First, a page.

Tarantino Re-Cutting Django Unchained…But Time Is Running Out

When Quentin Tarantino first screened Django Unchained a couple of weeks back it clocked in at three hours and twelve minutes worth. Since then, and no doubt factoring in the response to that screening, Tarantino and editor Fred Raskin have been at work, tweaking and re-ordering.

At least, that’s according In Contention’s Kris Tapley, who tonight tweeted:

And so Quentin Tarantino finds himself just days from having to deliver a finished version of his film but also wanting to rework it and consider other options. Another reminder of how ass-about-face the film industry so often has it, blasting release dates into the rockface as much as a year or two before a film even goes into production.

You know, I find deadlines hugely important to my work, for sure, but nobody wants to be thrown out into the street when they’ve only just managed to pull their trousers half-way up.

There may even be another story here. Coming in at almost three and a quarter hours almost certainly wasn’t in the Weinsteins’ master plan for this movie.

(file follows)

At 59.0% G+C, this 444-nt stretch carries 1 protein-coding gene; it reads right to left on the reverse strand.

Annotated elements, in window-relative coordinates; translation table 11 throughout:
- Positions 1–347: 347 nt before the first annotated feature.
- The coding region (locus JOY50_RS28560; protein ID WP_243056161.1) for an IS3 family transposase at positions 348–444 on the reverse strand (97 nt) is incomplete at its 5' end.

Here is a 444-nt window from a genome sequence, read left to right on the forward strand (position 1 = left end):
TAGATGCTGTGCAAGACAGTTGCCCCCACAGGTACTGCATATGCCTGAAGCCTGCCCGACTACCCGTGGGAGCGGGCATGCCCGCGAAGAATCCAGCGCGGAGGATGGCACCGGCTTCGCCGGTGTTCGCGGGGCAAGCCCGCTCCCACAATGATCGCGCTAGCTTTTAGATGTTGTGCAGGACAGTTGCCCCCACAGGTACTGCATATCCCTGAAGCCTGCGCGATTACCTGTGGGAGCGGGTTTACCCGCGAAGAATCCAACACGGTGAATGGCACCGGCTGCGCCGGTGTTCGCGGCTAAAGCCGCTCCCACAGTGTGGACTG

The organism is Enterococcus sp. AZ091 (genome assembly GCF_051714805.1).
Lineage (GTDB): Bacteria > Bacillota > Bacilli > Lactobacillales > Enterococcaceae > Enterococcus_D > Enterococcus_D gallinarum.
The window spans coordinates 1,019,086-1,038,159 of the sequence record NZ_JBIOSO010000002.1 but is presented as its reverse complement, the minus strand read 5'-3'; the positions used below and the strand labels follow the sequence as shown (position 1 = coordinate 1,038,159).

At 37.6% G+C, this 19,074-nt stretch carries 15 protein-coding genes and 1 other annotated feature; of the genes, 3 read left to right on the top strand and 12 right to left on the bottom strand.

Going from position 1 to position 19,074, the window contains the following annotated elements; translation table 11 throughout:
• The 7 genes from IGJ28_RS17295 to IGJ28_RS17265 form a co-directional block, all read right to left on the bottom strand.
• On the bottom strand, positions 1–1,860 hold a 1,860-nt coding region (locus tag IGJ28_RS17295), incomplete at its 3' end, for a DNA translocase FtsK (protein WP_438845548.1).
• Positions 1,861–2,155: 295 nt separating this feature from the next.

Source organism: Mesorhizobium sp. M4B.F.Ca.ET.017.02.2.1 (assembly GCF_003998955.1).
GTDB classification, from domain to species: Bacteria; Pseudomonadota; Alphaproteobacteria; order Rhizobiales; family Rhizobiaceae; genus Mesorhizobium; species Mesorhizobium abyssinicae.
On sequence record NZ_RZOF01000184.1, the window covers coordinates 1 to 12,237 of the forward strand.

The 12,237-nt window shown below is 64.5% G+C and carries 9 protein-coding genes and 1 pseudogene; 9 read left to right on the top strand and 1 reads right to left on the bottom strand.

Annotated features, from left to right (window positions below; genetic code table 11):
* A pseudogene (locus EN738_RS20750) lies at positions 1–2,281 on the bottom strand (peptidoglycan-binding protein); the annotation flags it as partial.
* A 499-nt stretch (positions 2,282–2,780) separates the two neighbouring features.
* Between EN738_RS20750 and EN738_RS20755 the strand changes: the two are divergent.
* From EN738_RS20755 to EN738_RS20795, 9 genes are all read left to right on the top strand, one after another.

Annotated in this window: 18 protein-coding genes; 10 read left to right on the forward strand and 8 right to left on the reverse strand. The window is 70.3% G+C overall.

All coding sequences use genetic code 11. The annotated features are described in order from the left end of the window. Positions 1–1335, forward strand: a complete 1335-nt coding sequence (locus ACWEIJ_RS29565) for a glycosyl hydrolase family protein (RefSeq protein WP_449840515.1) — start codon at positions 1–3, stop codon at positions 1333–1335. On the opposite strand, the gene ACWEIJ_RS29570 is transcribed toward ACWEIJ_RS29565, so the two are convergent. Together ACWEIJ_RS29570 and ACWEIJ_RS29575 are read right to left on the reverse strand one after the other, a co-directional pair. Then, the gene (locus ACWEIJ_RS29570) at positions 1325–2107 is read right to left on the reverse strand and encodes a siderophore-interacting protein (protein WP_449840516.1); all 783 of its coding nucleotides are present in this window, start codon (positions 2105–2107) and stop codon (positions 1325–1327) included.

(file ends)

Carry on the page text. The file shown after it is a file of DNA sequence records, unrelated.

Could it be that Harvey Weinstein’s response to early screenings was the most important one, the one that sent Tarantino back to the edit bay? It’s certainly not unlike Big Harvey to pull out his pocketwatch, quickly followed by a pair of scissors.

At least it’s now too late for him to get the film chopped into halves and sent out to pull in twice the ticket price, as per Kill Bill.

I’d be curious to know if Tarantino has a contractually mandated maximum runtime. It’s certainly likely. Of course, one would hope that these things would be flexible, particularly in cases where a film is working well at ‘full length’ as the previewed version of Django reputedly was.

Edits or no, I’m confident that Tarantino will turn Django Unchained into something worth the wait – it’s just that I’d rather wait even longer if he wants to keep working on it. And, no, I wouldn’t be happy with a revised edition on Blu-ray, rendering this Christmas’ cinema release nothing more than some kind of ‘beta’ version.